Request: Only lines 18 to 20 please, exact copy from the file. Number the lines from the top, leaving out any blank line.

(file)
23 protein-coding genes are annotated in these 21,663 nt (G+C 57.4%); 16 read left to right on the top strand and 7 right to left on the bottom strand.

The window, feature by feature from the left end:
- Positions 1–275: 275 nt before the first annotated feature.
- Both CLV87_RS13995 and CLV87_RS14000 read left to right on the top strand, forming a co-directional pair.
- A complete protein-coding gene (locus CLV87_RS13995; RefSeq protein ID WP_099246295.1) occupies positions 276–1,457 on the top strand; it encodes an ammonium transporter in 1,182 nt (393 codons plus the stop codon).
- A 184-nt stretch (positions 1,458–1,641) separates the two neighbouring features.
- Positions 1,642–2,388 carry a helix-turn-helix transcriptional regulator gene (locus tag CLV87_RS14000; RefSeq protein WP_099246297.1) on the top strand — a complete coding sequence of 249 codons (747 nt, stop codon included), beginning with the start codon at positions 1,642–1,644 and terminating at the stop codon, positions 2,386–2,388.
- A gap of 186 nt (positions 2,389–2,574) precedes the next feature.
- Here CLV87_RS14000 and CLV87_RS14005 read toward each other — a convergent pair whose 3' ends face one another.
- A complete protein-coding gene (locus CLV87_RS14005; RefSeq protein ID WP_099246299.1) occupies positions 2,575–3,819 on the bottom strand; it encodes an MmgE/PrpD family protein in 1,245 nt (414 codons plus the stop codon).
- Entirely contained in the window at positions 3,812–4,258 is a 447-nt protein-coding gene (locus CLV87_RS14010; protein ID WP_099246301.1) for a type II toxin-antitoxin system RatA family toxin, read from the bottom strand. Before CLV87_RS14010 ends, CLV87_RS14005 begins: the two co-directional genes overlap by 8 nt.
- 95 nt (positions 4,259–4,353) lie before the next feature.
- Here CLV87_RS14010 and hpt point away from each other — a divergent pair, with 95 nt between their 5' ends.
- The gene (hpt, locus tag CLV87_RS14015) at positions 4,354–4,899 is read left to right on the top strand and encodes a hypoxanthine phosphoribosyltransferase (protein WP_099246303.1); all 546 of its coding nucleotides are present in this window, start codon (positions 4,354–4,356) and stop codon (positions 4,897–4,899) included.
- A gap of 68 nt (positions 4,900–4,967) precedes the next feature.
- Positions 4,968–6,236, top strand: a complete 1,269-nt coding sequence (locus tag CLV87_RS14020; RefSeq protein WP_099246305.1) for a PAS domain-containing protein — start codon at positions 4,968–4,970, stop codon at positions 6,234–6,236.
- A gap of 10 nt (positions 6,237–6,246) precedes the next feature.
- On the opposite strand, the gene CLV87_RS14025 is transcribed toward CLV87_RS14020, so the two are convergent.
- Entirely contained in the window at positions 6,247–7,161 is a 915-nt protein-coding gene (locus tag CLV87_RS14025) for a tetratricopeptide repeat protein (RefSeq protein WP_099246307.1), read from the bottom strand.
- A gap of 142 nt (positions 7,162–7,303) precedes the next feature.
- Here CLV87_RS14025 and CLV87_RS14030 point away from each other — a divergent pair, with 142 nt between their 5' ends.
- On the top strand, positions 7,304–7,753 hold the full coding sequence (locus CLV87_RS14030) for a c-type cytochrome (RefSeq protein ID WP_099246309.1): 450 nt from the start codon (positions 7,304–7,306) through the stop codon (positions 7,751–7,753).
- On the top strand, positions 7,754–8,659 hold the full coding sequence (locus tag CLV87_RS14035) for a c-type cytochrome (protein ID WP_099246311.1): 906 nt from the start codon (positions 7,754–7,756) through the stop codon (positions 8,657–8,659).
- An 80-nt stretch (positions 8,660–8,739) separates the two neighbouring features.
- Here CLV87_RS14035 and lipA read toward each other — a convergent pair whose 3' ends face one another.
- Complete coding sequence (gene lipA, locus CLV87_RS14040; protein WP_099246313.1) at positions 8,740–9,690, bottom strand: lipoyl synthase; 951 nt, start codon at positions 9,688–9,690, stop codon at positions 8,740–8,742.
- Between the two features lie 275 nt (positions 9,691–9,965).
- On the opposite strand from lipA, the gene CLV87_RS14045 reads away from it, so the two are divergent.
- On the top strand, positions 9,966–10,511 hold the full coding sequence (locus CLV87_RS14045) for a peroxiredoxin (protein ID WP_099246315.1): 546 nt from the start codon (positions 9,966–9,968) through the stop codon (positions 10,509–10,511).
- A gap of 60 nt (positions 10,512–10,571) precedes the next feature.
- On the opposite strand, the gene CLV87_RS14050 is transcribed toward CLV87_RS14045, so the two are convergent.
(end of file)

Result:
- On the opposite strand, the gene CLV87_RS14025 is transcribed toward CLV87_RS14020, so the two are convergent.
- Entirely contained in the window at positions 6,247–7,161 is a 915-nt protein-coding gene (locus tag CLV87_RS14025) for a tetratricopeptide repeat protein (RefSeq protein WP_099246307.1), read from the bottom strand.
- A gap of 142 nt (positions 7,162–7,303) precedes the next feature.